Bottoming techniques

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Re: The Gallery

#476 Post by dw » Wed Oct 14, 2015 12:38 pm

valeriy,

It's interesting and it would certainly make inseaming around the toe easier for people who have trouble there.

But it makes me ask a question...isn't just about every piece of leather that we cut and use for shoes stretched and deformed when we last the shoe?

Isn't lasting itself a "strong deformation" of otherwise flat pieces of leather?
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Re: The Gallery

#477 Post by Herr_Leeb » Thu Oct 15, 2015 7:45 am

Valeriy,

having experimented with the same idea in the past, I can say that it definitely has it's advantages and no disadvantages, especially on elegant dress shoes with a pointed toe. It enables you to make a much nicer toe since you don't have to force the leather into shape. Attention to small details like this separate outstanding work from the rest.
Thanks for sharing!

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Re: The Gallery

#478 Post by valeriy » Thu Oct 15, 2015 8:08 am

After cutting the Welt the rest (inner part) I use as postilki (instead of cork and cork pulp, which quickly turns into dust due to friction). It fits perfectly in shape and in height.But the shoes do not squeak when you walk, I liberally smeared hard wax (Carnauba) from both sides and from the yard too.This prevents the friction between sole and insole, the Shoe becomes much more flexible and durable.

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Re: Bottoming techniques

#479 Post by paul » Fri Dec 11, 2015 1:00 pm

First of all, this is what I did. Not how one does it. OK?
The boot was lasted and whip stitched as one might do for a cement construction.
Attachments
sole prep 2.jpg
sole patterning.jpg
The pattern is developed off of the insole or bottom paper, I choose to use Wickett and Craig Saddle skirting from the prime bend area for malleability and firmness. (We'll have to wait to see if that was a good or bad choice.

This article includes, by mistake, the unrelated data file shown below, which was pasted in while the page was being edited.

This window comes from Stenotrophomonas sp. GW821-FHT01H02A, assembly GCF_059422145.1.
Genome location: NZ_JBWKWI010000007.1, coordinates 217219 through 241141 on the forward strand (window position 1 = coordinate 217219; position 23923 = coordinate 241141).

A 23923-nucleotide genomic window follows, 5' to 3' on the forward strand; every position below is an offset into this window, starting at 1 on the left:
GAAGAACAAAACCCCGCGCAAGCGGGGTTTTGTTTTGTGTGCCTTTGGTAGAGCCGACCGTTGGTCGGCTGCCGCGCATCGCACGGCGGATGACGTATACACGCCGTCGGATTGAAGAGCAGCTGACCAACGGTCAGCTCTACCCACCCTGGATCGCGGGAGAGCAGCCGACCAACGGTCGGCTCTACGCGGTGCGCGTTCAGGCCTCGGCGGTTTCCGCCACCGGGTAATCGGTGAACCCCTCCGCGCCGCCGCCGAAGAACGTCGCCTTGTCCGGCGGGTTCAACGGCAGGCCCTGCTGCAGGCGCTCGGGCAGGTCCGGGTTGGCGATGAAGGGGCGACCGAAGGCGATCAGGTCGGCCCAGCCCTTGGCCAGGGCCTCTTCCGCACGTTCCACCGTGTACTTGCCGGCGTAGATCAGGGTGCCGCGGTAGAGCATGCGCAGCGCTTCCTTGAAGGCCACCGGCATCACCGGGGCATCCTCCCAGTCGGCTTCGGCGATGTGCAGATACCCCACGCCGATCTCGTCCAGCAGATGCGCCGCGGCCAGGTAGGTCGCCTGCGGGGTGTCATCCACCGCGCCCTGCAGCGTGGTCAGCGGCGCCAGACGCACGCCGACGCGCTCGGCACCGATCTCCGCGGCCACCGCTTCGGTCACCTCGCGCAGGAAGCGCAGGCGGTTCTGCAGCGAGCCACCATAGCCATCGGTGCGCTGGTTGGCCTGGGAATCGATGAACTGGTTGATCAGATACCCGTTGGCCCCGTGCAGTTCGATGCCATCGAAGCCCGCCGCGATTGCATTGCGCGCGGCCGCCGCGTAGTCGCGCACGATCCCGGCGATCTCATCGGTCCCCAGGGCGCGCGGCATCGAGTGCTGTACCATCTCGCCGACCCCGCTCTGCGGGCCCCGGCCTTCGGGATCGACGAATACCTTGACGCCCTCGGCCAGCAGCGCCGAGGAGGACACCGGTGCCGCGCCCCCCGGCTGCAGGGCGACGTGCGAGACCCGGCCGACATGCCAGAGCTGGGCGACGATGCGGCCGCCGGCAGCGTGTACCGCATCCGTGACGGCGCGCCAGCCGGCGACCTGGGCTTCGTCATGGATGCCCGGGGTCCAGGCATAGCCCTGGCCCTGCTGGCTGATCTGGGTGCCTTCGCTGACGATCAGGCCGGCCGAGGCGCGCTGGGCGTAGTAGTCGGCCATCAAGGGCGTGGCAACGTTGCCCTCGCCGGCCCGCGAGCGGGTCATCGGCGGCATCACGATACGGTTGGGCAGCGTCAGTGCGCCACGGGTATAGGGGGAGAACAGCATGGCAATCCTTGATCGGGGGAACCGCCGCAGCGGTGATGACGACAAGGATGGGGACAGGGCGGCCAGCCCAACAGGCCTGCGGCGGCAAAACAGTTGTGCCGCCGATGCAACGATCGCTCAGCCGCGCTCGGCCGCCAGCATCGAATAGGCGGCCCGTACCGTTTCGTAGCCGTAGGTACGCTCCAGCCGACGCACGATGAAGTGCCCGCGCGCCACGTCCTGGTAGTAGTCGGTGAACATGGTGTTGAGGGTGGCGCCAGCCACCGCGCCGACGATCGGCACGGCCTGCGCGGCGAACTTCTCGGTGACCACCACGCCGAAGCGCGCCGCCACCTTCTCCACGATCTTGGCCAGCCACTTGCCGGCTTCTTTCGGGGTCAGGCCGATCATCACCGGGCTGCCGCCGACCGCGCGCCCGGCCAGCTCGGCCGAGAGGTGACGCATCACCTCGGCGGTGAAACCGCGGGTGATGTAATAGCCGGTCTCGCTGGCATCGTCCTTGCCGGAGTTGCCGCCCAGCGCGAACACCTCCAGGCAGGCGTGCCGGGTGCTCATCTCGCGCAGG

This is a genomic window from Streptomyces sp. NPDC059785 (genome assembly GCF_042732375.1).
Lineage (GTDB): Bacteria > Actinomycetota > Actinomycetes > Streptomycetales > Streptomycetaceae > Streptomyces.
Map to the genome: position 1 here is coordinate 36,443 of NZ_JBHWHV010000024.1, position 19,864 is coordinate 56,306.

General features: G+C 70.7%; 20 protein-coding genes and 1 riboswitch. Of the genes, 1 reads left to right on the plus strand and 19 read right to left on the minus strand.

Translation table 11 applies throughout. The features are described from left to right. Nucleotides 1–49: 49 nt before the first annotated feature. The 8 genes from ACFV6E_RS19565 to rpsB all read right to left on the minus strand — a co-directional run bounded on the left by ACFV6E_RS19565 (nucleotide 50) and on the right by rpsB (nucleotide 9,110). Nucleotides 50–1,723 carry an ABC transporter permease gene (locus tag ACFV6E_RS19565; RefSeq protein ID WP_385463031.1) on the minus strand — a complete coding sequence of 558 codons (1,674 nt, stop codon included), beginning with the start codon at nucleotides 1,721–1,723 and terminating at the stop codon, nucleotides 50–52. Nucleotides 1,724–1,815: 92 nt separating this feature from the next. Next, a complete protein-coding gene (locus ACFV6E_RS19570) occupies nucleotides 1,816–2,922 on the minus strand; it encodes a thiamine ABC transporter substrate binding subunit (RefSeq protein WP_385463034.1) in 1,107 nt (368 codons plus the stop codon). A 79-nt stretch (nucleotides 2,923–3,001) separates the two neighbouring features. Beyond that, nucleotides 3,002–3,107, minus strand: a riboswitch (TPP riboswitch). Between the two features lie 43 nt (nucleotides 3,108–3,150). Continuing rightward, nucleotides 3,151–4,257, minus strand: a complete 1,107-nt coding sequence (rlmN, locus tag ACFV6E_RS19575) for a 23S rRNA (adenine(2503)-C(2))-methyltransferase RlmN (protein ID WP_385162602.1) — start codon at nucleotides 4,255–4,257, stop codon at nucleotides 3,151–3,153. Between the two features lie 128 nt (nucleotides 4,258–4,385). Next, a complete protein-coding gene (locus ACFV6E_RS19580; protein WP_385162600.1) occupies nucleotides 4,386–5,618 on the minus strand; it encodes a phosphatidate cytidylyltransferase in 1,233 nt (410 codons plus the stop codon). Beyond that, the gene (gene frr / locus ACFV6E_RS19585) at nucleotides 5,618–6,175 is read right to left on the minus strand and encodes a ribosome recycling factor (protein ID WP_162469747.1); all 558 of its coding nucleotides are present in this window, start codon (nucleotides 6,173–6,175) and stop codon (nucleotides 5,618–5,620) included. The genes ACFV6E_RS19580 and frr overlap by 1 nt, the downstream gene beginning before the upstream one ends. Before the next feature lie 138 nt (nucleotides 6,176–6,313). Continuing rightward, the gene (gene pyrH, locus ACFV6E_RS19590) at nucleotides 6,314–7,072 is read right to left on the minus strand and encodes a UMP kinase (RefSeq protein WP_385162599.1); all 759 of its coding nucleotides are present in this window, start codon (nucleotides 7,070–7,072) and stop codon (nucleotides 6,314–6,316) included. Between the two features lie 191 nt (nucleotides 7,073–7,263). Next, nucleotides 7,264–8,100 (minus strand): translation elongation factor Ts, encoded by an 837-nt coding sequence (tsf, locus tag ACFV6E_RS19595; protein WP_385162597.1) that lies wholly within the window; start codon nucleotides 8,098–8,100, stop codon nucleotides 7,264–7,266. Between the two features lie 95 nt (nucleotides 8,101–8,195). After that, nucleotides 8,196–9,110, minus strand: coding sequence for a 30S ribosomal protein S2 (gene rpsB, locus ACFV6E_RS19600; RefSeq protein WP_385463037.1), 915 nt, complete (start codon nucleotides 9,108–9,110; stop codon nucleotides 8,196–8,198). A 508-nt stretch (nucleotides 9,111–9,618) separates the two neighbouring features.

whip stitched bottom.jpg

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Re: Bottoming techniques

#480 Post by paul » Fri Dec 11, 2015 1:03 pm

A small inseaming awl was used and it was stitched with harness needles which I heated and bent.
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hand stitch.jpg
awl and needles.jpg

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Re: Bottoming techniques

#481 Post by dw » Fri Dec 11, 2015 6:19 pm

I kind of figured that's what you were doing (in the second photo)...you never take the last out.

Did you, or would you think it applicable, to grind off the feather edge on the last? making the insole and inside more contoured to the bottom of the foot?
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Re: Bottoming techniques

#482 Post by paul » Fri Dec 11, 2015 8:54 pm

Nope. I didn't do that. I wonder about it now that you suggest it though.
Have you ever?
I wanted to keep a sharp edge for the corner of the "moc" sole.

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Re: Bottoming techniques

#483 Post by paul » Fri Dec 11, 2015 8:59 pm

Another way I've seen this laid out is keeping the toe free, and with the sides as I've done here, but coming up the sides further in both the medial and lateral sides of the arch.
Great exercise in hand stitching. I'm thinking to try it on the next pair.

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Re: Bottoming techniques

#484 Post by dw » Fri Dec 11, 2015 9:42 pm

paul » Fri Dec 11, 2015 8:54 pm wrote:Nope. I didn't do that. I wonder about it now that you suggest it though.
Have you ever?
I wanted to keep a sharp edge for the corner of the "moc" sole.
I have ground the feather edge away around the heel on some high end men's shoes esp. when I wanted to bring the insole high in the waist or wanted to make an insert for the shoe.

According to Al, many of the most highly regarded West End lasts had no feather. It's certainly more like the foot is. The hard part is determining where to trim the insole, and as accomplished as you are, that probably wouldn't present much of a problem.

So, for you Opanka is really just a "style" choice? Did I read that right?
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Re: Bottoming techniques

#485 Post by Herr_Leeb » Sat Dec 12, 2015 5:32 am

paul » Fri Dec 11, 2015 1:00 pm wrote:First of all, this is what I did. Not how one does it. OK?
Your fusion of Balkan and Wild West definitely created a very unique and appealing showpiece.
Great idea! I've seen a similar technique in Italian shoes, where they pull up the leather in the waist. Did not care for it much, but your version is truly inspiring. I suppose employing this technique and pulling up the leather in the heel could make a pretty cool driving shoe...

I have a few questions....
1.) Saddle skirting - is this a somewhat thinner leather? I love the color and appearance of it. It might also age very well. Not sure if I'm able to get my hands on leather like that. I suppose that regular outsole leather might not be the best choice. What about the belly portion of a bend? Could that work in lieu of saddle skirting?

2.) Did you skive it by hand and to what approximate thickness?

3.) Did you premold the sole onto the last and prepoke the holes before you lasted the boot?